Things quickly turn disturbing. Violent acts are portrayed against women, with continual filming through phone screens having a distancing effect on the perpetrators, distorting reality. In one harrowing segment, one of the female characters poses for social media photographs, before the poses become more and more frantic and out of control and she strips naked. All the while, the other performers count, slowly at first, before speeding up to the number 137, which is finally revealed as the number of Instagram followers she has.

Towards the end of the show things have reached crisis point. One of the characters confides that they know nothing about the war in Syria and asks the audience if any of us know anything either. It’s an uncomfortable feeling to be implicated in the violence being portrayed on stage. I’m sure many of us can see ourselves in the characters’ obsessions with digital communication and social media.

By this stage, things have massively overrun, so I don’t manage to see the final performance of the evening which is Control Freak by Cie. Kirkas – public transport just doesn’t run late enough. But BE FESTIVAL 2018 has offered plenty of food for thought. Let’s Dance encouraged me to open my mind to contemporary dance, and Three Rooms and F.O.M.O – Fear of Missing Out both suggested that technology, often heralded as an effective tool for breaking down geographical and political borders, can sometimes distance us from each other further.

It may have been, as suspected, challenging, thought-provoking and sometimes difficult to watch, but that’s exactly what the best art should do.

For more on BE FESTIVAL, visit

For more from Birmingham REP, including full event listings and online ticket sales, visit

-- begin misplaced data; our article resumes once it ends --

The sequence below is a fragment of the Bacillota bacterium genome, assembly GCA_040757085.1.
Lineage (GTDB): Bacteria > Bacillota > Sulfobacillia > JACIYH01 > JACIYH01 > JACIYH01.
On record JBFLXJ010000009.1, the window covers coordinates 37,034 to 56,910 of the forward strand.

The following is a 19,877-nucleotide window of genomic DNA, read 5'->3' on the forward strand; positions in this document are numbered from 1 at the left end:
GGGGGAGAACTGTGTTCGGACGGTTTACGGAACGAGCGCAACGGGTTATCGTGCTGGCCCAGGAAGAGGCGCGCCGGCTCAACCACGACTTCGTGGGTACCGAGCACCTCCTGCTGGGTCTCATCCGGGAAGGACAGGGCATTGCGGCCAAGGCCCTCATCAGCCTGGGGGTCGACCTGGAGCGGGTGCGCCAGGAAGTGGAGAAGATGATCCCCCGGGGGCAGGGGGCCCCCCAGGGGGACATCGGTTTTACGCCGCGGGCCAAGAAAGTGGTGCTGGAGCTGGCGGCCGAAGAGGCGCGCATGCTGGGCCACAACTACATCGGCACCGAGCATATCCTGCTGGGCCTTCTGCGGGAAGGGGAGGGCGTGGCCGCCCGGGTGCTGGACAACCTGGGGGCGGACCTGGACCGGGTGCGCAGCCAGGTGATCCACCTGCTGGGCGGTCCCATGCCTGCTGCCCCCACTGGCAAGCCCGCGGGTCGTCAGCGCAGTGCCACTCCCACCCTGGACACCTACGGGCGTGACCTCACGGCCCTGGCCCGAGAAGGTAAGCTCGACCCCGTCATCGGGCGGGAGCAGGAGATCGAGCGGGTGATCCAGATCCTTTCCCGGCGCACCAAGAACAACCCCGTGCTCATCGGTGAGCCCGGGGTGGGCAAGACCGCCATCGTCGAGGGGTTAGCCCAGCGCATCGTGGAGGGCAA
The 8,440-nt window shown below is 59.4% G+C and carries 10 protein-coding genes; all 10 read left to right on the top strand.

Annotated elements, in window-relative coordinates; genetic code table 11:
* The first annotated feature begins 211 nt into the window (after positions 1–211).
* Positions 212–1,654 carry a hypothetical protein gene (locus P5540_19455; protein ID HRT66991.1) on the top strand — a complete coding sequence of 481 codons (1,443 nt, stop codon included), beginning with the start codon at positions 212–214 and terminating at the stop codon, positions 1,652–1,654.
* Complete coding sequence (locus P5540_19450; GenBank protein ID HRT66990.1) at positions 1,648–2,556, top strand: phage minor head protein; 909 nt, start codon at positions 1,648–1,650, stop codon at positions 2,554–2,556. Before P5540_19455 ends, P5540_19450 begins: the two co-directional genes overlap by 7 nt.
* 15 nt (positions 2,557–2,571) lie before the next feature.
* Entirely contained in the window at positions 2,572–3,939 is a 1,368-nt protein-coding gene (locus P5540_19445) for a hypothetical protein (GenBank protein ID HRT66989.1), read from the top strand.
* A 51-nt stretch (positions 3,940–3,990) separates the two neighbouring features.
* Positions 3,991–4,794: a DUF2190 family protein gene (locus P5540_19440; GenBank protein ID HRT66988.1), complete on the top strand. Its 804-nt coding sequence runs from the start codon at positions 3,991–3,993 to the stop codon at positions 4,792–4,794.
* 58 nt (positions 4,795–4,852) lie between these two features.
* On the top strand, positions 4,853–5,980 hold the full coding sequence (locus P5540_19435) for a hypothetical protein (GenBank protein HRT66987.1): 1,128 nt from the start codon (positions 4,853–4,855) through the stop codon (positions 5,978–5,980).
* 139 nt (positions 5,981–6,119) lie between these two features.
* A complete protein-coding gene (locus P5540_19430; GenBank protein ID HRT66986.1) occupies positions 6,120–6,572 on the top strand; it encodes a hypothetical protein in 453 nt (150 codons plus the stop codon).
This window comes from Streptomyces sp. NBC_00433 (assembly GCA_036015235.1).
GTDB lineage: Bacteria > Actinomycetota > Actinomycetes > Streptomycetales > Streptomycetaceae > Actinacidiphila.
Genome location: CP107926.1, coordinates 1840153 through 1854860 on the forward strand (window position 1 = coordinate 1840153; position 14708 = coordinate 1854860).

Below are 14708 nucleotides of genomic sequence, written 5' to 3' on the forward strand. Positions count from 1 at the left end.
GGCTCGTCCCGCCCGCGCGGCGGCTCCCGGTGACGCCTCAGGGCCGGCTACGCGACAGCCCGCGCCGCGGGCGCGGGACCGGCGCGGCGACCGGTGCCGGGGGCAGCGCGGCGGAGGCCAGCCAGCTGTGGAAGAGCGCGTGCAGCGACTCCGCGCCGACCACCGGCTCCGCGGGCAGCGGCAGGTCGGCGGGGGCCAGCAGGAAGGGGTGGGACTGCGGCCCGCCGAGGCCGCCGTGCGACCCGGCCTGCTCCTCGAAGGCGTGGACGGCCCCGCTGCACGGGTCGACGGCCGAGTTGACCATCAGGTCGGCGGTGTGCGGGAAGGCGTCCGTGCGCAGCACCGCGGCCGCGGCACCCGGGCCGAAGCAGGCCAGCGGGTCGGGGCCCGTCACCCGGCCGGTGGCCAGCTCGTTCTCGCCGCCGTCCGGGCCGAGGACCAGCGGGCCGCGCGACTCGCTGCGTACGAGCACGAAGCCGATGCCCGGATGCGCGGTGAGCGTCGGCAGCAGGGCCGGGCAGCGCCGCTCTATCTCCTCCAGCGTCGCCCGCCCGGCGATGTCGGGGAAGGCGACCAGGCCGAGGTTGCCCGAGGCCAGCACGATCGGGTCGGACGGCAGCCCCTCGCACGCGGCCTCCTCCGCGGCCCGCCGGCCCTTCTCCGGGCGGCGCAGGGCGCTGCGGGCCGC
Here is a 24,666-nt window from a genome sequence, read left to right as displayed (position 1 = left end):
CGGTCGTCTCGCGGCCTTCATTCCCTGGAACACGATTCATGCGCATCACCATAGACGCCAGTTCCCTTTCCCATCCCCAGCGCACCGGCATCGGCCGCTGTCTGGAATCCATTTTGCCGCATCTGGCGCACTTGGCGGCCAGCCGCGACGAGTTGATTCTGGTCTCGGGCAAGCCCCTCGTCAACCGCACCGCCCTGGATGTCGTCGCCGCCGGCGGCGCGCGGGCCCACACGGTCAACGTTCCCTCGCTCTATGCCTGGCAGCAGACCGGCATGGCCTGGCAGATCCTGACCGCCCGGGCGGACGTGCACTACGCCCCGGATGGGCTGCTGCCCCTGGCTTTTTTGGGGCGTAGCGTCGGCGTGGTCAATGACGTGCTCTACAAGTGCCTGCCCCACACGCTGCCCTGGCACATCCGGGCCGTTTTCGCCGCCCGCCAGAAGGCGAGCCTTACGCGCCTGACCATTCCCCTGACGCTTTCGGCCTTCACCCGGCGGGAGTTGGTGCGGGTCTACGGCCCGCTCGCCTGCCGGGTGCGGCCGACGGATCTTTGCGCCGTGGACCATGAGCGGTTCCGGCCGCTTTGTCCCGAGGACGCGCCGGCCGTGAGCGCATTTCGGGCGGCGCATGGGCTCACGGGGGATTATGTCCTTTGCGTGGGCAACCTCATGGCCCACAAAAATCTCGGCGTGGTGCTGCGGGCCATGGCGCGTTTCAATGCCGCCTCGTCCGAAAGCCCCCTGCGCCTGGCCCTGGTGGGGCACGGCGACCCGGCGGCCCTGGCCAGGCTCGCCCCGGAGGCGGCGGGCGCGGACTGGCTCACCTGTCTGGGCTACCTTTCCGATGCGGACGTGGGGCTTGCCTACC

NOT NORMAL – NOT OK is a campaign to encourage safety and respect within live music venues, and to combat the culture of sexual assault and aggression – from dance floor to dressing room.

To sign up to NOT NORMAL – NOT OK, click here. To know more about the NOT NORMAL – NOT OK sticker campaign, click here.

BPREVIEW: BE FESTIVAL @ Birmingham REP 03-09.07.17

BE FESTIVAL @ Birmingham REP 03-09.07.17

Words by Helen Knott / Pics courtesy of BE FESTIVAL

Running from 2nd to 9th July, Birmingham’s annual BE FESTIVAL showcases theatre, dance and circus artists from across Europe – presenting a week-long programme of performances and workshops, hosted by the Birmingham REP.

And in a chance for the public attending to meet the artists performing, BE FESTIVAL invites patrons to join them for a special Interval Dinner, ‘served on the REP’s main stage after the first half of the evening performances’. To see the Interval Dinner’s changing menu from Marmalade, the REP’s onsite restaurant, click here.

A weekly pass to BE FESTIVAL will cost £100 with dinner, or £60 without dinner. Individual day tickets are also available, costing £24 with dinner and £16 without dinner. Tickets can be bought thorugh the Birmingham REP Box Office, or for online sales click here.